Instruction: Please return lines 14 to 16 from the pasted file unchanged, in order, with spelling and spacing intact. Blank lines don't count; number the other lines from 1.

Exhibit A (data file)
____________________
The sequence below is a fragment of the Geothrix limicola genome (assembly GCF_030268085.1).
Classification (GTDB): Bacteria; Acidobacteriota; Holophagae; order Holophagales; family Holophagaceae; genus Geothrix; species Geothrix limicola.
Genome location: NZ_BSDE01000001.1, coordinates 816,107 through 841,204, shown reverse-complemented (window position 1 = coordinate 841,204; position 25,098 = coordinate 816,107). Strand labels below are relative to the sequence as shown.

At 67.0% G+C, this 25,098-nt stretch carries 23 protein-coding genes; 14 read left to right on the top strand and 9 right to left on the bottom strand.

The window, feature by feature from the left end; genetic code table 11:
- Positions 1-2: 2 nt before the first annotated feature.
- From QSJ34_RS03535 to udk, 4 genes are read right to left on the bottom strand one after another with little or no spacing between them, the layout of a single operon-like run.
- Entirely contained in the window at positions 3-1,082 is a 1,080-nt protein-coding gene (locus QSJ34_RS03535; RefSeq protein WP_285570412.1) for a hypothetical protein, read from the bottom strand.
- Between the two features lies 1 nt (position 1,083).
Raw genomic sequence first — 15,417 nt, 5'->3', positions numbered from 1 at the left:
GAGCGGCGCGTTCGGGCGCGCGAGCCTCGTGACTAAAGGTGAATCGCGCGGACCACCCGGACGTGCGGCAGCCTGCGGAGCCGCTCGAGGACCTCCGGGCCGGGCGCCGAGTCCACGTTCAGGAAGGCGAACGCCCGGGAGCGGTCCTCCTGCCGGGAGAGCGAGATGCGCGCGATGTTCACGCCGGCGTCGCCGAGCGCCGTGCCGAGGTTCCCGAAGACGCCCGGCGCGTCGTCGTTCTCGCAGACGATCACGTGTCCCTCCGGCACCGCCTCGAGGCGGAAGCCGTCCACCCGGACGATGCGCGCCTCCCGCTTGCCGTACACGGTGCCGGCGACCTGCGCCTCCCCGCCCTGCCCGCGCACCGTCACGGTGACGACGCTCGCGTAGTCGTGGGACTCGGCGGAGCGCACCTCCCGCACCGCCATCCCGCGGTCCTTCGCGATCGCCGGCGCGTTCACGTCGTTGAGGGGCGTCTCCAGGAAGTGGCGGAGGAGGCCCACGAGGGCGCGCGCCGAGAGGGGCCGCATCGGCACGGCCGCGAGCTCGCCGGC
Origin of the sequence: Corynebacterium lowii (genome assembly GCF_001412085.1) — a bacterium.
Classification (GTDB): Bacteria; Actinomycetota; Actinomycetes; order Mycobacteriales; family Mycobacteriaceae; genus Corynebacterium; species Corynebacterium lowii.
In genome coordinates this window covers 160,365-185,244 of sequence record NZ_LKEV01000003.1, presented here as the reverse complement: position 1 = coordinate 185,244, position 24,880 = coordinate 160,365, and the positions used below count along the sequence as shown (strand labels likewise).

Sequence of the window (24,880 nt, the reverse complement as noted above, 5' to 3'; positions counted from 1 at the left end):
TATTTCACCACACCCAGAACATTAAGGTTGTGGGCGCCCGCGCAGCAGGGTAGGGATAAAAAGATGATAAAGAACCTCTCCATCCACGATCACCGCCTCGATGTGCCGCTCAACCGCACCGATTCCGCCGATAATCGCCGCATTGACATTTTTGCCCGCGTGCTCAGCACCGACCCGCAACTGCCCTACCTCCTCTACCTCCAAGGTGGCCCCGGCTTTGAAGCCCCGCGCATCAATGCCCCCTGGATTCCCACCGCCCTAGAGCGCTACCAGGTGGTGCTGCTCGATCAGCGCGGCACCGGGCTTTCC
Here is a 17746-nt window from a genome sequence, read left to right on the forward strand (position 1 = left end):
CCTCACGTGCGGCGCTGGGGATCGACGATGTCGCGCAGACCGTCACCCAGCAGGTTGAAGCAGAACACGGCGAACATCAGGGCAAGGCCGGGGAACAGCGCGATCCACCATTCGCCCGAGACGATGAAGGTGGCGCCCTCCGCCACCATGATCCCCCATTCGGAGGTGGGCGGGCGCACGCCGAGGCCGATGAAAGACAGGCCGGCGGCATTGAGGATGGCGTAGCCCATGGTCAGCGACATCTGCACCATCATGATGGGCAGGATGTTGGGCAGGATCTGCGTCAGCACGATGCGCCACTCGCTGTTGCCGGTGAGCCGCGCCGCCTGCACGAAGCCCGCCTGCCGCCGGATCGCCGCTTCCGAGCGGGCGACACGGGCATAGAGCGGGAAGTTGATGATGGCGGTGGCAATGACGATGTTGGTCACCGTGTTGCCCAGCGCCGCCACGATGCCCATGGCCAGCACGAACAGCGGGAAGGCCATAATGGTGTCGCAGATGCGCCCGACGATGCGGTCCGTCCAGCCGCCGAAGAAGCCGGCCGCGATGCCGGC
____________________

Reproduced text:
In genome coordinates this window covers 160,365-185,244 of sequence record NZ_LKEV01000003.1, presented here as the reverse complement: position 1 = coordinate 185,244, position 24,880 = coordinate 160,365, and the positions used below count along the sequence as shown (strand labels likewise).

Sequence of the window (24,880 nt, the reverse complement as noted above, 5' to 3'; positions counted from 1 at the left end):
TATTTCACCACACCCAGAACATTAAGGTTGTGGGCGCCCGCGCAGCAGGGTAGGGATAAAAAGATGATAAAGAACCTCTCCATCCACGATCACCGCCTCGATGTGCCGCTCAACCGCACCGATTCCGCCGATAATCGCCGCATTGACATTTTTGCCCGCGTGCTCAGCACCGACCCGCAACTGCCCTACCTCCTCTACCTCCAAGGTGGCCCCGGCTTTGAAGCCCCGCGCATCAATGCCCCCTGGATTCCCACCGCCCTAGAGCGCTACCAGGTGGTGCTGCTCGATCAGCGCGGCACCGGGCTTTCC